Barkwill v. Englen

Annotate this Case

57 Wn.2d 545 (1961)

358 P.2d 317

ROBERT M. BARKWILL et al., Appellants, v. ERIC W. ENGLEN, JR., Defendant, OHIO FARMERS INDEMNITY CO., Respondent.[1]

No. 35485.

The Supreme Court of Washington, Department One.

January 12, 1961.

Corbett, Siderius & Lonergan, for appellant.

Brethorst, Fowler, Bateman, Reed & McClure and Roy J. Moceri, for respondent.


Eric W. Englen, Jr., a soldier in the United States Army was the owner of a 1949 Buick sedan. His public liability and property damage insurance contract was with the Ohio Farmers Indemnity Company (hereinafter referred to as the insurer). The contract provided, inter alia, that the insurer promised

"To pay on behalf of the insured all sums which the insured shall become legally obligated to pay as damages because of bodily injury ... sustained by any person, caused by accident and arising out of the ownership, maintenance or use of the automobile."

The contract also contained a "STUDENT AND SERVICEMEN'S ENDORSEMENT" which provided:

"As a condition of the company's issuance of this policy, the insured consents and agrees with the company that such insurance as is afforded by this policy for bodily injury liability, for property damage liability and for medical payments applies subject to the following provisions:

"1. The insurance does not apply to the use of any automobile while being driven or operated by any person other than

"(a) the named insured or a member of his immediate family; ..." (Italics ours.)

April 14, 1958, Englen loaned his automobile to Bradley Gilbert, who was not a member of Englen's immediate family. While Gilbert was driving the automobile, it collided with one belonging to Robert M. Barkwill and Mary L. Barkwill, his wife.

*547 Robert M. Barkwill and his wife instituted an action to recover from Eric W. Englen, Jr., as owner of the automobile, for the damages they sustained. Englen defaulted, and the Barkwills were granted judgment. Thereafter, the Barkwills commenced this garnishment proceeding against the insurer, contending that the insurer was indebted to Englen by virtue of its contract.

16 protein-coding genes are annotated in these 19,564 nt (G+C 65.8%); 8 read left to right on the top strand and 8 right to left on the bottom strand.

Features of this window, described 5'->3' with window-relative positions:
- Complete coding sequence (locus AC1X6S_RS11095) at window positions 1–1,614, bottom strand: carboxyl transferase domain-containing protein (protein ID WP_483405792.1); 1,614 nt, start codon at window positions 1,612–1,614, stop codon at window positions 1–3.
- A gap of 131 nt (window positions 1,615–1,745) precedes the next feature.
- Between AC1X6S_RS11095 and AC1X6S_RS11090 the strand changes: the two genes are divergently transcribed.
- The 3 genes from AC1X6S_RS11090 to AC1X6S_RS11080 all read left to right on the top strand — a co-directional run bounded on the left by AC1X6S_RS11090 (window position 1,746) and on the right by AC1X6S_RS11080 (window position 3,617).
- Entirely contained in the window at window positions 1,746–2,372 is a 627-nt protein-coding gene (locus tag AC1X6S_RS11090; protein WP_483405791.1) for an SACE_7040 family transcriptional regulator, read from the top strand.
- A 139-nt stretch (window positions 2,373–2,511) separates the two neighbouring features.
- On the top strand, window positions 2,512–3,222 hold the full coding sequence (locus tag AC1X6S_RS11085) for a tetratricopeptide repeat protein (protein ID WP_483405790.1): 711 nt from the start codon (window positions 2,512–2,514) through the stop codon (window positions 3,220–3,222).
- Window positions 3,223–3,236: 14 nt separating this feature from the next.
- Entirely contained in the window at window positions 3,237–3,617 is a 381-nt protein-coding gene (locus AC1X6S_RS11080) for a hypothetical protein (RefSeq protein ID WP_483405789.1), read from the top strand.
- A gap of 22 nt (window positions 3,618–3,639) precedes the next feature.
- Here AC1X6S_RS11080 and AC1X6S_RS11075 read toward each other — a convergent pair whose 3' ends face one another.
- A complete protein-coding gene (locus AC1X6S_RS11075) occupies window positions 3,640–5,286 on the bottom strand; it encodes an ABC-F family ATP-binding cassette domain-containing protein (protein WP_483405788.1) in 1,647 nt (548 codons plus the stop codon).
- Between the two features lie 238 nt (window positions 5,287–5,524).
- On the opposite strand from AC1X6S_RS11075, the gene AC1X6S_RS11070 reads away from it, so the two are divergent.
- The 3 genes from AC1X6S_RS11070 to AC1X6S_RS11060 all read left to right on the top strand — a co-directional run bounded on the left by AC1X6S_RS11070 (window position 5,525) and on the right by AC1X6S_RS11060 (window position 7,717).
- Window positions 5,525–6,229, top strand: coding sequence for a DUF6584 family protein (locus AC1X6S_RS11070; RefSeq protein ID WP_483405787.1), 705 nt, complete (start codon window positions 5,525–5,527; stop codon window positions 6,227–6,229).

From a judgment dismissing the garnishment proceeding with prejudice, the Barkwills appeal.

Appellants assert four assignments of error, all of which relate to the single question of whether, under the facts of this case, the court erred in finding no liability on the part of the insurer.

Appellants' principal contention is that Englen's ownership of the automobile and his negligent entrustment of it to Gilbert constituted an insured risk "arising out of the ownership ... of the automobile."

[1] In considering what constitutes an insured risk in an insurance contract, we are concerned with the following essential elements: (1) The nature of the injury, (2) how the injury occurred, and (3) the provisions of the contract which establish liability on the part of the insurer for the injury as it occurred. Bruener v. Twin City Fire Ins. Co., 37 Wn. (2d) 181, 222 P. (2d) 833, 23 A.L.R. (2d) 385 (1950); Fenton v. Poston, 114 Wash. 217, 195 Pac. 31 (1921); Perkins v. Becker, 236 Mo. App. 786, 157 S.W. (2d) 550 (1942).

The facts and the contract in the instant case establish that (1) the nature of the injury was an automobile collision, (2) the collision occurred while the automobile was being operated by Bradley Gilbert, and (3) the contract provided that

"As a condition of the company's issuance of this policy ... such insurance as is afforded by this policy ...

"... does not apply to the use of any automobile while being driven or operated by any person other than

"(a) the named insured or a member of his immediate family ..." (Italics ours.)

*548 [2, 3] Gilbert was not the named insured or a member of the named insured's immediate family. The above-quoted provisions of the contract between the insured and the insurer suspended "such insurance as is afforded by this policy" during the time that the automobile was being operated by Gilbert. When a contract of insurance is suspended at the time a collision occurs, there can be no insured risk because there is no contract. Perkins v. Becker, supra.

[4] Appellants' final contention is stated in their brief as follows:

"... We do urge that this court adopt the rule adopted by the California court that public policy requires that owners of motor vehicles be financially responsible to those injured in the operation of such vehicles and that the financial responsibility and safety responsibility laws must be a part of every policy of motor vehicle liability insurance issued by an insurance carrier authorized to do business in this state."

It is not the function of the judiciary of this state to determine public policy as it relates to this subject. That function rests exclusively with the legislative branch of our government. Our legislature has not enacted a compulsory financial responsibility law applicable to the owners and operators of motor vehicles. Appellants' request for such legislation and the pronouncement of public policy should be addressed to the legislature.

The judgment is affirmed.


April 14, 1961. Petition for rehearing denied.


[1] Reported in 358 P. (2d) 317.